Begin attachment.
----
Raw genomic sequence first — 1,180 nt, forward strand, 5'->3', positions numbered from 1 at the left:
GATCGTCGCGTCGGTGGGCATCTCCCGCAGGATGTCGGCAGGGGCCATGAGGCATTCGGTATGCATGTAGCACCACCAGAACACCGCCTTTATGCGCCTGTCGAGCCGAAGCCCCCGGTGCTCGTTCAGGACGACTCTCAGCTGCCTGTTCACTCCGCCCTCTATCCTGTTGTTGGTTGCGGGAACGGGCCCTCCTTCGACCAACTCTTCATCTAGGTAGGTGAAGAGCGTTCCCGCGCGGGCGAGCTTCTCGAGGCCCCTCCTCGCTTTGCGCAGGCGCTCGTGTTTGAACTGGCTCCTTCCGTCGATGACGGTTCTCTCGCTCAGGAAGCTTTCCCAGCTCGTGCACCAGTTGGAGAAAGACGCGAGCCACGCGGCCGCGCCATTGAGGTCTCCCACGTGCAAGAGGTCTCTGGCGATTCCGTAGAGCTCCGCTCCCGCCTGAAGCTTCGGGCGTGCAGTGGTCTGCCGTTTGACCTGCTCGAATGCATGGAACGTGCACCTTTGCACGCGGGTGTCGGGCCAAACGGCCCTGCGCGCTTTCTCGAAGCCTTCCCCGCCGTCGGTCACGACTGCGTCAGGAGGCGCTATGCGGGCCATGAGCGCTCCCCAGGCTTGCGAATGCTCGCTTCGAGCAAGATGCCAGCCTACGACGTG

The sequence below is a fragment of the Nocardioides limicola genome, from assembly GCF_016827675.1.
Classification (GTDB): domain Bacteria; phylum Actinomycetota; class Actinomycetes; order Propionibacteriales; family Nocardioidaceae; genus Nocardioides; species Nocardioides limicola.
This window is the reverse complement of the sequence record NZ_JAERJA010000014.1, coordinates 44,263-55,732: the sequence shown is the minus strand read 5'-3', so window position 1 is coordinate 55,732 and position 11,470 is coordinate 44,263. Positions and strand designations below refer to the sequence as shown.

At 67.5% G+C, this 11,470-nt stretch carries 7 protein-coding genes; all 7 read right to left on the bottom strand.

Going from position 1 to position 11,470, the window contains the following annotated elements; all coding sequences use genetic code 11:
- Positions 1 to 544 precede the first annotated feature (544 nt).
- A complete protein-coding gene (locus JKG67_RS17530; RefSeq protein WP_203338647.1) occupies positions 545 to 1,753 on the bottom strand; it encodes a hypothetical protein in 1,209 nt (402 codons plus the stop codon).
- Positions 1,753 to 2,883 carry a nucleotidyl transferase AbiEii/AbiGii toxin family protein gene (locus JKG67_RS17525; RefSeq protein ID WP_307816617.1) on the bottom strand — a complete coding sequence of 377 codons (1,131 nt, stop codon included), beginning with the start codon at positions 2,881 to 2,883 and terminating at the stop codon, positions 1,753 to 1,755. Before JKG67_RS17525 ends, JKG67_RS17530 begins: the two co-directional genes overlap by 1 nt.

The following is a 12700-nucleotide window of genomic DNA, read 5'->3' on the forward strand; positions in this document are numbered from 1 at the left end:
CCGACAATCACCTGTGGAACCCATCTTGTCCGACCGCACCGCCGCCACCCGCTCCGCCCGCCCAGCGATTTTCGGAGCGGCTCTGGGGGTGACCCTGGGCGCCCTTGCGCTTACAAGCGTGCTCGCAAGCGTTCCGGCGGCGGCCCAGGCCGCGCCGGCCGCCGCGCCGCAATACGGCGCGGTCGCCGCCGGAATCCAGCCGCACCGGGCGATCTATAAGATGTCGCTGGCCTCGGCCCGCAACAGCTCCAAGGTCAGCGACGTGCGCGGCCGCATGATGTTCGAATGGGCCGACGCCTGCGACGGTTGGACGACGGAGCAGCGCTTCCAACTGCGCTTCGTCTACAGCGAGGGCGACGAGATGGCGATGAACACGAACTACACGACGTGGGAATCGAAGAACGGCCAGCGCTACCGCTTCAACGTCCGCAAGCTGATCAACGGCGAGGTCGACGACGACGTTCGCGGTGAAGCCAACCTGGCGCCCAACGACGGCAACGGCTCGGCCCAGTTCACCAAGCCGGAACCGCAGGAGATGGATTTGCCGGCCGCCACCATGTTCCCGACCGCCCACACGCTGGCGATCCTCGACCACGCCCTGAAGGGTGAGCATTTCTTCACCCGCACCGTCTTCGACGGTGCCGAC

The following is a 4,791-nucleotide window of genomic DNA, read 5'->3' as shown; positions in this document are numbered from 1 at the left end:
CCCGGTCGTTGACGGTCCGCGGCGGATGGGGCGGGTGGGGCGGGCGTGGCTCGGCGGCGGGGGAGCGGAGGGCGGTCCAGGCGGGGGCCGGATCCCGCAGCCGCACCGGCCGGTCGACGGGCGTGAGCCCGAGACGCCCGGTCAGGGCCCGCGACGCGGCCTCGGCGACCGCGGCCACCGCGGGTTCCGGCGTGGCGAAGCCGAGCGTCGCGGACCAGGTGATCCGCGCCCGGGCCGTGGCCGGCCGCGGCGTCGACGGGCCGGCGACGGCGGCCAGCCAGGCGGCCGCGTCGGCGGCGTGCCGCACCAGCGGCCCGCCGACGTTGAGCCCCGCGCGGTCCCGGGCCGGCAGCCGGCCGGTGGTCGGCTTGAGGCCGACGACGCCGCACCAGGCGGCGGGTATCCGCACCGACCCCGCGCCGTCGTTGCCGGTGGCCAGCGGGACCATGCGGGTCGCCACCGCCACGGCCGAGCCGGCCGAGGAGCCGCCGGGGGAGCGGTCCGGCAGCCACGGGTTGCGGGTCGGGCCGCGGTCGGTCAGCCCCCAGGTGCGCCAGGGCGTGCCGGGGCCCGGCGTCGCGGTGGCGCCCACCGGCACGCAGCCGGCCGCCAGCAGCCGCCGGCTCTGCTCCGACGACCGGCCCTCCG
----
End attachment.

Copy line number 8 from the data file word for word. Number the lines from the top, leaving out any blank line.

- Positions 1 to 544 precede the first annotated feature (544 nt).